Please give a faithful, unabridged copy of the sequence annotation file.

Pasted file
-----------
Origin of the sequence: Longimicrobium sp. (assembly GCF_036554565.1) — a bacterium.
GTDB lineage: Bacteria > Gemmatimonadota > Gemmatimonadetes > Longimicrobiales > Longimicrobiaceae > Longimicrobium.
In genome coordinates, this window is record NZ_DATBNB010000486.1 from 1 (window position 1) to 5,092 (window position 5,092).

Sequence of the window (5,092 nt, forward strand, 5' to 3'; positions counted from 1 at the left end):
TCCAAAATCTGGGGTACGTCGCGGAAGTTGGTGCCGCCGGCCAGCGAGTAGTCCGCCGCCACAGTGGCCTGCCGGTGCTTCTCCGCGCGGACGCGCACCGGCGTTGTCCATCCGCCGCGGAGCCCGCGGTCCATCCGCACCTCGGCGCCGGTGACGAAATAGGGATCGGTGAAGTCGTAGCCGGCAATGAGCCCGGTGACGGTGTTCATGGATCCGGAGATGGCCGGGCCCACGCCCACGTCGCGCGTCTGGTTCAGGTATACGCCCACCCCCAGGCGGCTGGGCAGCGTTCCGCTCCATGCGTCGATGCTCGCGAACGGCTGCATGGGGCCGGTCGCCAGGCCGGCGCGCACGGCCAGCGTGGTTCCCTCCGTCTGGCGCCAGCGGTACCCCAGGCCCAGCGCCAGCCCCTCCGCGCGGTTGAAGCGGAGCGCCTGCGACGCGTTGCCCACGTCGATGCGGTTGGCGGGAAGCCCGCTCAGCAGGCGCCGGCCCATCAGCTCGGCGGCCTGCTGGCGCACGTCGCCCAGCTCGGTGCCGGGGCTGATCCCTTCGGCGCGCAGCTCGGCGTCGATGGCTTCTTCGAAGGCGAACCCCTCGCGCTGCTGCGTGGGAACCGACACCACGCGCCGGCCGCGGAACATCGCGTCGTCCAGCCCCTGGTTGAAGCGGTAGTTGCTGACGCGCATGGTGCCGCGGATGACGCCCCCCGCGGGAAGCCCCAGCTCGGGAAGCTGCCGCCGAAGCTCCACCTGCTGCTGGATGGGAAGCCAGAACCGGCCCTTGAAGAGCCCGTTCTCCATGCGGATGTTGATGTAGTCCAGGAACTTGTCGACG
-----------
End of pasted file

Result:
Origin of the sequence: Longimicrobium sp. (assembly GCF_036554565.1) — a bacterium.
GTDB lineage: Bacteria > Gemmatimonadota > Gemmatimonadetes > Longimicrobiales > Longimicrobiaceae > Longimicrobium.
In genome coordinates, this window is record NZ_DATBNB010000486.1 from 1 (window position 1) to 5,092 (window position 5,092).

Sequence of the window (5,092 nt, forward strand, 5' to 3'; positions counted from 1 at the left end):
TCCAAAATCTGGGGTACGTCGCGGAAGTTGGTGCCGCCGGCCAGCGAGTAGTCCGCCGCCACAGTGGCCTGCCGGTGCTTCTCCGCGCGGACGCGCACCGGCGTTGTCCATCCGCCGCGGAGCCCGCGGTCCATCCGCACCTCGGCGCCGGTGACGAAATAGGGATCGGTGAAGTCGTAGCCGGCAATGAGCCCGGTGACGGTGTTCATGGATCCGGAGATGGCCGGGCCCACGCCCACGTCGCGCGTCTGGTTCAGGTATACGCCCACCCCCAGGCGGCTGGGCAGCGTTCCGCTCCATGCGTCGATGCTCGCGAACGGCTGCATGGGGCCGGTCGCCAGGCCGGCGCGCACGGCCAGCGTGGTTCCCTCCGTCTGGCGCCAGCGGTACCCCAGGCCCAGCGCCAGCCCCTCCGCGCGGTTGAAGCGGAGCGCCTGCGACGCGTTGCCCACGTCGATGCGGTTGGCGGGAAGCCCGCTCAGCAGGCGCCGGCCCATCAGCTCGGCGGCCTGCTGGCGCACGTCGCCCAGCTCGGTGCCGGGGCTGATCCCTTCGGCGCGCAGCTCGGCGTCGATGGCTTCTTCGAAGGCGAACCCCTCGCGCTGCTGCGTGGGAACCGACACCACGCGCCGGCCGCGGAACATCGCGTCGTCCAGCCCCTGGTTGAAGCGGTAGTTGCTGACGCGCATGGTGCCGCGGATGACGCCCCCCGCGGGAAGCCCCAGCTCGGGAAGCTGCCGCCGAAGCTCCACCTGCTGCTGGATGGGAAGCCAGAACCGGCCCTTGAAGAGCCCGTTCTCCATGCGGATGTTGATGTAGTCCAGGAACTTGTCGACG